The Future of Islamic Banks

Majeed al-Shara

The Future of Islamic Banks
Majeed al-Shara     Al-Hayat     - 22/08/06//

In an economic viewpoint, Investment Associations & Saving banks are considered institutions that are specialized in savings and investment. Though traditional, this concept is the foundation on which the banking business is based, in terms of modern technology.

Traditional banks benefited from the available funds from savings and investment in various ways, without taking into account what is lawful and what is forbidden in these dealings from an Islamic viewpoint. Profit was their only strategic goal.

Some may ask: why should we care about the Islamic viewpoint? This will limit the freedom of transactions, especially as the majority of transactions and exchanges are with foreign banks. These foreign banks have nothing to do with the Islamic approach in this field. The answer is that these people do not have a clear view of the Islamic approach as regards to the circulation of wealth and financial transactions. The details of this issue may not be well known to many people.

In this regard, we are theorizing on Islam's philosophy of money and investment channels. This is irrelevant and needs detailed explanation. I will only present brief references to serve my viewpoint. There is a wide scope of lawfulness in Islam. Some Quranic verses assigned unlawfulness to certain conditions for humanitarian and social purposes. The following is an example from the Quran:

He has only forbidden you what dies of itself, and blood, and flesh of swine, and that over which any other (name) than (that of) Allah has been invoked
(Al-Maeda [The Table] Sura, from the Quran, Verse 5).

Islamic banks did not arise haphazardly nor were they based on the desire of some religious people to Islamicize the financial systems according to theories that mix religion with politics. The reasons are fundamentally different, as Islamic banks have made clear the necessity of investing money to serve society through projects that are developed to meet needs in a positive way. These banks tend to make positive dealings. While traditional banks find that investing cash to generate the greatest possible revenue made by the difference in interest a positive strategy, Islamic banks consider this a negative strategy, as they reject the concept of interest and seek effective participation in various ways. They consider the lawfulness of dealings which gives profiting an exquisite shape. This perspective may be related to the dimensions or meanings of the holy verse on money:

'Wealth and children are an adornment of the life of this world'
(Al-Kahf [The Cave] Sura, Verse 46)

This verse refers to the importance of money in life. It is the ornament of life, if it is properly utilized to serve useful ends. It is a kind of the Holy Quran's philosophy on stating and insinuating. In other words, this refers to utilizing money away from suspicion and sanctities which would tarnish the purity of this ornament. This is the logic of divine religions.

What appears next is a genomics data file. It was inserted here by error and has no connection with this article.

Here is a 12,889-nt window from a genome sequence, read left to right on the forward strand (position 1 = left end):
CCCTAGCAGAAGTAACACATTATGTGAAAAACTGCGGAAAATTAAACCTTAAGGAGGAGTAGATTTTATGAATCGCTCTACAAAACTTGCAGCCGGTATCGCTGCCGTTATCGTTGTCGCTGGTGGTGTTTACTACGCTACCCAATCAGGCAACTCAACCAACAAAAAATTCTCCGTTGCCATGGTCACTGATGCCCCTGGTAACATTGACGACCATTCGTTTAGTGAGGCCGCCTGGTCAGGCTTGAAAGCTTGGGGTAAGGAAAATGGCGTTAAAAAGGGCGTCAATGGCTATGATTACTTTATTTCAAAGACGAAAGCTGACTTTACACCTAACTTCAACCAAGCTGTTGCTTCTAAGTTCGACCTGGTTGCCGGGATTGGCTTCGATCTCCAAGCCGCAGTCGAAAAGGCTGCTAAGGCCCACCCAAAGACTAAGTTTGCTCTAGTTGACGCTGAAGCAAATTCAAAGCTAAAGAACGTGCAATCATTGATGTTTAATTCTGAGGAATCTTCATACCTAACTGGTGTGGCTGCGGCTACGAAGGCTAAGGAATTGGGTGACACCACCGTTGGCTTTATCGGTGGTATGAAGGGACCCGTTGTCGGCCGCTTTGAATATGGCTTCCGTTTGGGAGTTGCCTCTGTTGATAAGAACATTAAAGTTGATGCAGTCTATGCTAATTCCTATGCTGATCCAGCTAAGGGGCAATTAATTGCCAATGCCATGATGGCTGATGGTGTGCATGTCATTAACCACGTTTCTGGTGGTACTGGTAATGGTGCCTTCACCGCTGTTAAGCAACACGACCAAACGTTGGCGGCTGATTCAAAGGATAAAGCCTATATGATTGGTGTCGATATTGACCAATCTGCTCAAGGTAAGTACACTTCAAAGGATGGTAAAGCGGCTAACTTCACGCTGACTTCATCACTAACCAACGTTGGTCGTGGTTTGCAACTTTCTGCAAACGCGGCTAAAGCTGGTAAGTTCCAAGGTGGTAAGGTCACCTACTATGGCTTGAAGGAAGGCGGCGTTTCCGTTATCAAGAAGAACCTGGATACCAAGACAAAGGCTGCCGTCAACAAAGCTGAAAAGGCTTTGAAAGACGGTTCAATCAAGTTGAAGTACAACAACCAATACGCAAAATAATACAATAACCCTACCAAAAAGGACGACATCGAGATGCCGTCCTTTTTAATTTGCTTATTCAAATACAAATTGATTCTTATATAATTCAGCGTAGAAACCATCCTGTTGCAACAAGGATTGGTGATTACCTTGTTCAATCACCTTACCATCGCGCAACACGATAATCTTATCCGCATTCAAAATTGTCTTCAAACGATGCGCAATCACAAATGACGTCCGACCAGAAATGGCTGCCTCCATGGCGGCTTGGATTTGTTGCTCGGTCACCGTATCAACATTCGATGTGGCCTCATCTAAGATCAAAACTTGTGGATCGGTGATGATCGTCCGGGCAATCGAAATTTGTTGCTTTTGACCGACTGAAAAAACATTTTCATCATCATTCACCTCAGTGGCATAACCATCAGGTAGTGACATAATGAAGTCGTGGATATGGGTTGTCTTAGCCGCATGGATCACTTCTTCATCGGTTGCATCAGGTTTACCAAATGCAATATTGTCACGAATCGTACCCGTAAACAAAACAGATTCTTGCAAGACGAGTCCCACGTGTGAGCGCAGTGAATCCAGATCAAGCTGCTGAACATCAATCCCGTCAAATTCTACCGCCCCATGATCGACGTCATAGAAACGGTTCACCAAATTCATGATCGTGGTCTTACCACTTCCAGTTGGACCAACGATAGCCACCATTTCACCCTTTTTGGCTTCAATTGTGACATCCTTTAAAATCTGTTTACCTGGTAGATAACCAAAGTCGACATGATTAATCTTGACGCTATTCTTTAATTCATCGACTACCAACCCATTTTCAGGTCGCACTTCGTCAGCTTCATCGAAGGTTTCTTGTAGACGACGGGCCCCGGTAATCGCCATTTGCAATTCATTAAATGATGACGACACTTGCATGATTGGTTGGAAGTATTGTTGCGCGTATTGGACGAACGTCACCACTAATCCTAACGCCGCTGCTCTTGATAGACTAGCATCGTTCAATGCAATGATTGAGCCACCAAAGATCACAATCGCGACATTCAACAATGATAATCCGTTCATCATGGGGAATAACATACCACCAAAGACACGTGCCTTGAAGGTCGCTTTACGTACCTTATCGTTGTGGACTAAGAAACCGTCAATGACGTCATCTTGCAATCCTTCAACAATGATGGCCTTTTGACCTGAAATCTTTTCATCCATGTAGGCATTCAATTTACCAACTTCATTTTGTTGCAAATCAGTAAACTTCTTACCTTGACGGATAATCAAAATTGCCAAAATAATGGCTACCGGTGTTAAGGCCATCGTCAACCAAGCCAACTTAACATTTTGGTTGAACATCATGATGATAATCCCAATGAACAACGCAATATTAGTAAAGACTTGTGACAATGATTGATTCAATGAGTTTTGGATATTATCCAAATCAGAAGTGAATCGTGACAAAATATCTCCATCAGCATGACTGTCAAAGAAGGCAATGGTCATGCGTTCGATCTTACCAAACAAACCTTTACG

Recently, States have recognized the importance of the Islamic banks, the scope of their activities and their role in the banking industry. The number of these banks is now more than 170 worldwide. It is noteworthy here to refer to the latest steps taken in the field of Islamic banking. The United Kingdom (UK) established an Islamic Bank. It started its business in the first quarter of this year. A similar step was taken in Japan. The Japanese business newspaper 'Nihon Keizai' reported that the Japanese Bank for International Cooperation, a government financial institution, formed an advisory commission featuring four specialists from the Kingdom of Saudi Arabia, Malaysia and Pakistan. Major Japanese banks, such as 'Sumitomo Mitsui', 'Mizuho' and 'Tokyo Mitsubishi UFJ', participated in studying the financial rules applied in Islamic countries. This initiative falls within the framework of a Japanese government campaign to receive energy, particularly through promoting relations with oil and gas producing countries. The world's second greatest economy depends heavily on oil and gas.

The aforementioned points explain the importance of Islamic banks. Now, they have a significant role in banking dealings and the coverage of international financial transactions. These banks will have a promising future, and will be an ideal substitution for traditional banks, as they would bring about new investment channels, not previously known by traditional banks.